Two ways with apricots

The shops are still packed with summer fruit, and I suspect the lasts of the French apricots - which are now being sold at crazy prices like two dollars a kilo of ripe lovelies! What does one do with a kilo of very-almost-ready-to-turn apricots? Well, yoghurt smoothies are a good start, homemade jam, hazelnut and apricot popsicles, and clafoutis with blackberries, and yes, of course, apricot chicken and rice!

Do you know one of the first meals I ever properly "cooked" for my family was apricot chicken and rice - I was about five and half or six and had just learnt how to make it at the cooking classes at school. I suspect it was a very simplified version of it, and I must say I am quite partial to that tangy, faintly spicy, sweet-meets-savoury combination.  

~ Fresh Apricot Chicken ~

600g fresh apricots, roughly chopped, pitted
1/4 cup sugar
2 tablespoons apple cider vinegar 
800g kilo free-range chicken thighs and drumsticks
pinch of salt
1 tablespoon olive oil
1 large onion, chopped
1 large celery stalk chopped
2 medium sized carrots, chopped
2 cups chicken stock
1 tablespoon fresh rosemary, chopped
1 teaspoon cinnamon
1/2 teaspoon curry power
1 teaspoon tabasco sauce
black pepper to taste

Place apricots, sugar and vinegar in a small bowl and stir to combine. Meanwhile brown your chicken pieces in batches over a medium-high heat in a deep-based saucepan. Remove chicken and set aside. Then heat olive oil in the pan with the brown juices and chopped onion. Sauté onion until softened then add celery and carrots. Return chicken to pan and add spices, herbs and stock.  Now with your apricots, remove 2/3 and blend into a puree. Pour the puree until the pan with the chicken and stir to combine. Bring stew to the boil then lower heat and gently simmer for 1 1/2-2 hours thereabouts - the longer the better - checking and stirring every now again to prevent sticking and you may need to add a bit more stock. Just before serving add the remaining apricot pieces into the pot and stir to combine. Serve over a bed of brown rice or grain of your liking and garnish with freshly chopped chives or a handful of parsley. 

~ Summertime Clafoutis ~

A light French dessert which is basically a baked custard with whatever seasonal fruit you like. In spring try cherries or raspberries, for summer apricots, blackberries, for autumn apple or quince and for winter prunes or sans-fruit with lemon zest and fresh vanilla bean. I love how simple and easy it is to prepare  - which is why it has become my foolproof dinner-party favourite. And it looks so lovely on the table without need of fancy icing or accompaniments (except maybe some thick pure cream or vanilla ice cream). This is how I make mine:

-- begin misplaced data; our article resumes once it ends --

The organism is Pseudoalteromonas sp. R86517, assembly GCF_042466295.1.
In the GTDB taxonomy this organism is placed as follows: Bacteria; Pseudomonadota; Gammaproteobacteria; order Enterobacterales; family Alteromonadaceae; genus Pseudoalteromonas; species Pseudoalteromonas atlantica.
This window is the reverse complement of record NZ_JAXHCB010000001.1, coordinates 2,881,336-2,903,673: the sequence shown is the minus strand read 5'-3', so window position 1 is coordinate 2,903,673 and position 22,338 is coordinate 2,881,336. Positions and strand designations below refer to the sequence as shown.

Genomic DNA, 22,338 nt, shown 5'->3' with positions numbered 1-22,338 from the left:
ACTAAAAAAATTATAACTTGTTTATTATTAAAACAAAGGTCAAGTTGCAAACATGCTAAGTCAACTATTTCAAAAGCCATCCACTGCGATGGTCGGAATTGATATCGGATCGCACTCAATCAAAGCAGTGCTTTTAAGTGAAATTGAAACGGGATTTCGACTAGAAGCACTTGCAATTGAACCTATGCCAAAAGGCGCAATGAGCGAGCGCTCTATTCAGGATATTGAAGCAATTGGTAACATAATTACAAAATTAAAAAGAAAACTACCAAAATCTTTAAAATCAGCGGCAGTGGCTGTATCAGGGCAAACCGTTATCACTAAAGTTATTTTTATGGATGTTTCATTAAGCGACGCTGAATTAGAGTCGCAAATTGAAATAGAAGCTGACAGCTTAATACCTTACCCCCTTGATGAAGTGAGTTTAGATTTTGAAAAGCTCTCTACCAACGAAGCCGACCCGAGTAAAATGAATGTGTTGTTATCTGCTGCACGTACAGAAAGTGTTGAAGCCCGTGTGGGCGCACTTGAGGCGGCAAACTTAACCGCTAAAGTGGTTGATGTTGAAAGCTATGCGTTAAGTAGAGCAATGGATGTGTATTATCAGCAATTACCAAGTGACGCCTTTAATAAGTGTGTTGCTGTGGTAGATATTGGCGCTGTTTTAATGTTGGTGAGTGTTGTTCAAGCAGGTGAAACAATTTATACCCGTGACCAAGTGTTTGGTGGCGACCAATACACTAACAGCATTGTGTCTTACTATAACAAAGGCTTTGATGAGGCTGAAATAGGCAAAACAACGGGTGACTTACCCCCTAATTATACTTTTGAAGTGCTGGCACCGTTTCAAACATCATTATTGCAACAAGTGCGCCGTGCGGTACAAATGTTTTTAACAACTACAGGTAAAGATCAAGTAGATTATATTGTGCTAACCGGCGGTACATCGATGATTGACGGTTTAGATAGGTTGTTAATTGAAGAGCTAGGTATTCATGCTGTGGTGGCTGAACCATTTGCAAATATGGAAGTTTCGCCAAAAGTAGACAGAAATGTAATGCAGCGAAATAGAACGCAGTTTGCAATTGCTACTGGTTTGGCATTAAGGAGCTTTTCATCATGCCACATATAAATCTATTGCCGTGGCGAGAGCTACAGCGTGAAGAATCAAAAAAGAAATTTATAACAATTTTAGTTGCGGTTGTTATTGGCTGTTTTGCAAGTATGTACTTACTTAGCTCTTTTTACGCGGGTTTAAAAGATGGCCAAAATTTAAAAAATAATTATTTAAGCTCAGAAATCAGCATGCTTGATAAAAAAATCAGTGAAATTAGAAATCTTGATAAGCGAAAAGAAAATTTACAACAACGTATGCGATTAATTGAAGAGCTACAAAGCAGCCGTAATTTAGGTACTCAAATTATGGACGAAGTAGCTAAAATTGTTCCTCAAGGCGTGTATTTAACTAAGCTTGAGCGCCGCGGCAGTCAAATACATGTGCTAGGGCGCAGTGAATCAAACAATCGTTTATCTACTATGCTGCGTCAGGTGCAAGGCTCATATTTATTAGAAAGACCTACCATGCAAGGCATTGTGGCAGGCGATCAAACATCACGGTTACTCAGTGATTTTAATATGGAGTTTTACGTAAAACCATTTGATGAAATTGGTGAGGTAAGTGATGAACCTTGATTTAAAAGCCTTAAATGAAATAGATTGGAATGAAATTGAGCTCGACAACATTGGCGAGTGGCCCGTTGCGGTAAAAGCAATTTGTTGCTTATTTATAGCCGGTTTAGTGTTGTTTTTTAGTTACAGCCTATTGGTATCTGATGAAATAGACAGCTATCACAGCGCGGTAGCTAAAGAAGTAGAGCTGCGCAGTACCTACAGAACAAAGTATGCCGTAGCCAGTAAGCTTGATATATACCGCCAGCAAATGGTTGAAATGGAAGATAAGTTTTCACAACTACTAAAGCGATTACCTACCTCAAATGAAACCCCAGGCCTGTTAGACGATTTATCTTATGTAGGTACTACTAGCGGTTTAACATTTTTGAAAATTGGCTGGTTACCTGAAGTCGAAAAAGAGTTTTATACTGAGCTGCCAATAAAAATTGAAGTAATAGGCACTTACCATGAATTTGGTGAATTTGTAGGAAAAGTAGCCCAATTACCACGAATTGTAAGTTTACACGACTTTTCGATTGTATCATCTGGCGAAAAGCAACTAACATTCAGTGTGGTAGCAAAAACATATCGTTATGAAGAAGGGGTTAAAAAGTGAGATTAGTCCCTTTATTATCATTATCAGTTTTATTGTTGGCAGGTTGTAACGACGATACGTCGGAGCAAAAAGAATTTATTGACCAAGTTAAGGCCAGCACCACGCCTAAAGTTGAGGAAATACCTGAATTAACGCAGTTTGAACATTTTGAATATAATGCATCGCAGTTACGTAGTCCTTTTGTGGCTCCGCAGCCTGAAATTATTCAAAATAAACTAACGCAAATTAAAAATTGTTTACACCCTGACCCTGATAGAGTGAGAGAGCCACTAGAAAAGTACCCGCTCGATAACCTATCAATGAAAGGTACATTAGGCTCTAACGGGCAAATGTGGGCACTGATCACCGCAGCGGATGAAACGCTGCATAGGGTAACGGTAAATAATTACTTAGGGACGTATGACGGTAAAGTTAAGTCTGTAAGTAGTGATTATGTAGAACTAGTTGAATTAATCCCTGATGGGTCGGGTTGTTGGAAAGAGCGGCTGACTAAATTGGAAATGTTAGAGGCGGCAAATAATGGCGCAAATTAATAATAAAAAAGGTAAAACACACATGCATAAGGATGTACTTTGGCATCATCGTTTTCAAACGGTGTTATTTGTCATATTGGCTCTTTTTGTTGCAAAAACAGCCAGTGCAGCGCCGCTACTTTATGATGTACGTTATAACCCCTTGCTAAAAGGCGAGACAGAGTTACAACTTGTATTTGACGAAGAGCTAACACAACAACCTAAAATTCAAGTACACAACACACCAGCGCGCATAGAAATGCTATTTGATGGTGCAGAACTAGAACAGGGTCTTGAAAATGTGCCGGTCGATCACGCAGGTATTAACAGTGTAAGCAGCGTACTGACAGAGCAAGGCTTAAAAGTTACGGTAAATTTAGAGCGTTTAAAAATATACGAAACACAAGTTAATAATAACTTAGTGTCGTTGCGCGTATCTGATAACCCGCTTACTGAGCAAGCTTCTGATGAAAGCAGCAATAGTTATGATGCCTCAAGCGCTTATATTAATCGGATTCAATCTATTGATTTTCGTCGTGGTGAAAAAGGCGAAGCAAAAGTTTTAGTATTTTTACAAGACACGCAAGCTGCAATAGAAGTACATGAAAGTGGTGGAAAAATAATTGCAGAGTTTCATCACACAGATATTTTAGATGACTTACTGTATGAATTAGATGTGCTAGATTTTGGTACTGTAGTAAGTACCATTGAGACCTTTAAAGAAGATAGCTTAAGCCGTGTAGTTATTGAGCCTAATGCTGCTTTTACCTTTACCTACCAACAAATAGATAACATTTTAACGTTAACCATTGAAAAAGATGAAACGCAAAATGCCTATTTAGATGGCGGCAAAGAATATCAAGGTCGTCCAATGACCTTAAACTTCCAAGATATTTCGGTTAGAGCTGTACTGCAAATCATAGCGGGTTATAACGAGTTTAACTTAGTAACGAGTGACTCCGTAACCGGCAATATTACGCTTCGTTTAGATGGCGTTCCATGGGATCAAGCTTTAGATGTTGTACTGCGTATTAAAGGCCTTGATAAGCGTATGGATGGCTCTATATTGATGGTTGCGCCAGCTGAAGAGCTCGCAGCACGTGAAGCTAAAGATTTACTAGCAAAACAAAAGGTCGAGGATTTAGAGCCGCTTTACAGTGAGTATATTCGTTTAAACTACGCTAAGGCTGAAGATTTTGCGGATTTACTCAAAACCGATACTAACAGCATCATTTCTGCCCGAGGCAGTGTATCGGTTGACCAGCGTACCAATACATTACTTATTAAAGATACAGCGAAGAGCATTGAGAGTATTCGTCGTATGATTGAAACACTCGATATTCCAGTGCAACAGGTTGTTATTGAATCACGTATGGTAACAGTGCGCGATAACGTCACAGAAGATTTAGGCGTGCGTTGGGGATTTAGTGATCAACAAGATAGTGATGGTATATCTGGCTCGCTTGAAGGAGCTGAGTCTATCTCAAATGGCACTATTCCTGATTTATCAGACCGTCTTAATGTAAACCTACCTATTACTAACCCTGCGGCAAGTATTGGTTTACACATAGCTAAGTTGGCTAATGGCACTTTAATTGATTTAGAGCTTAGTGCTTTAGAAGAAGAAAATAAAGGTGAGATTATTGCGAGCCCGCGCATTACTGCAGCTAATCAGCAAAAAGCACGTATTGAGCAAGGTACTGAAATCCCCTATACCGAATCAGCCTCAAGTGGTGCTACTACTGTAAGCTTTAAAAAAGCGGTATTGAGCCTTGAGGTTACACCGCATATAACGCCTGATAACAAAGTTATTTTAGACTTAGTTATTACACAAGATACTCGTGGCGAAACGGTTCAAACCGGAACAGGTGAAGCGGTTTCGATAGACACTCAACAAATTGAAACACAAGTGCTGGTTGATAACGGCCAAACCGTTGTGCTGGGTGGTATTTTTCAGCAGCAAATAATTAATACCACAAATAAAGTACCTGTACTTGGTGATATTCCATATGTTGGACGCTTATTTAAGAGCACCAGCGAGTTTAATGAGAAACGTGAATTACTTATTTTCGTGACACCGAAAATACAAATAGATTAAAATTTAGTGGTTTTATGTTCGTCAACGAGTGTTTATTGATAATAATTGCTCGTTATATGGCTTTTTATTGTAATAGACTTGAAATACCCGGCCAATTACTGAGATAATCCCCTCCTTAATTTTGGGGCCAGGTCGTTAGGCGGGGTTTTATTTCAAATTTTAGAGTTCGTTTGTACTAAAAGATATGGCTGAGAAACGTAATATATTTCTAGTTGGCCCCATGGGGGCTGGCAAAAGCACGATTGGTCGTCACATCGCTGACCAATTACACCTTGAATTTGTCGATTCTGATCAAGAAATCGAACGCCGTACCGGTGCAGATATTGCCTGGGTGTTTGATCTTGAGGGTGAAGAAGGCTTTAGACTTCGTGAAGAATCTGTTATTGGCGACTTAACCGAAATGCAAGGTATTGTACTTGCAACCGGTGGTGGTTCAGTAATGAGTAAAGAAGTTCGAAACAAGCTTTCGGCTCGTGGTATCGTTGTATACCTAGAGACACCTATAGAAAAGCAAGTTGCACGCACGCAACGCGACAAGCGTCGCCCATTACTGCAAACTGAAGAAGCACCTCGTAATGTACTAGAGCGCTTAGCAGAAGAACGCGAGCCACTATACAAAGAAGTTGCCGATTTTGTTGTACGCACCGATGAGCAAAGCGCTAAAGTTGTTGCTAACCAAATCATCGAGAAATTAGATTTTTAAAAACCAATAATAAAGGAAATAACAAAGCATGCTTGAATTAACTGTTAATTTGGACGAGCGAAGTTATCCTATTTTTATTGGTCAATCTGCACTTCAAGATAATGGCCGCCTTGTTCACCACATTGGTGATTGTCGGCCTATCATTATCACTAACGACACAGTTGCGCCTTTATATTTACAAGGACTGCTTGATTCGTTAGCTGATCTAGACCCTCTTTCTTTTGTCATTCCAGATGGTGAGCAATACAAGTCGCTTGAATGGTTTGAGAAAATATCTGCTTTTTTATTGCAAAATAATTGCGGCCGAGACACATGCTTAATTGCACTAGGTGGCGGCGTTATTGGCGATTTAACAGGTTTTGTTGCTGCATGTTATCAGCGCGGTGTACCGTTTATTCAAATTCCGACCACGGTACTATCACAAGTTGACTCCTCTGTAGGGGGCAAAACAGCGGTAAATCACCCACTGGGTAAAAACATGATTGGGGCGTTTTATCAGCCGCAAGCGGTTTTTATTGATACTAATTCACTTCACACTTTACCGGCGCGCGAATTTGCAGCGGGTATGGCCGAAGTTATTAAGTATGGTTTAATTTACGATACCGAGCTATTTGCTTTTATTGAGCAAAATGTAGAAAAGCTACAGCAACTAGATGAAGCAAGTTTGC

1 tablespoon melted butter
2 tablespoons caster sugar
100g plain flour
4 whole eggs 
6 tbsp caster sugar
1 tsp vanilla essence
1 cup whole milk or cream
70g unsalted butter
pinch of salt
zest of 1 lemon finely grated
**3 smallish apricots halved
**handful of blackberries
(or fruit of your choice)

Preheat oven 10 180'c. Brush the inside of a ceramic baking dish with the melted butter. Add the sugar and shake around so as to coat the inside of the dish - this will create a lovely crust. In a bowl add the flour, eggs, sugar, vanilla and lemon zest - with a whisk slowly stir until you have a smooth consistency. In a small saucepan melt the butter and let it bubble until it reaches a "golden" colour then leave to cool. Slowly whisk in the milk, followed by the cream, then the butter into your egg mixture. Pour batter into your prepared dish and place fruit on top. Bake for 30-40 minutes - you'll know the clafoutis is cooked when the blade of a knife inserted into the middle comes out clean.

Bon appétit!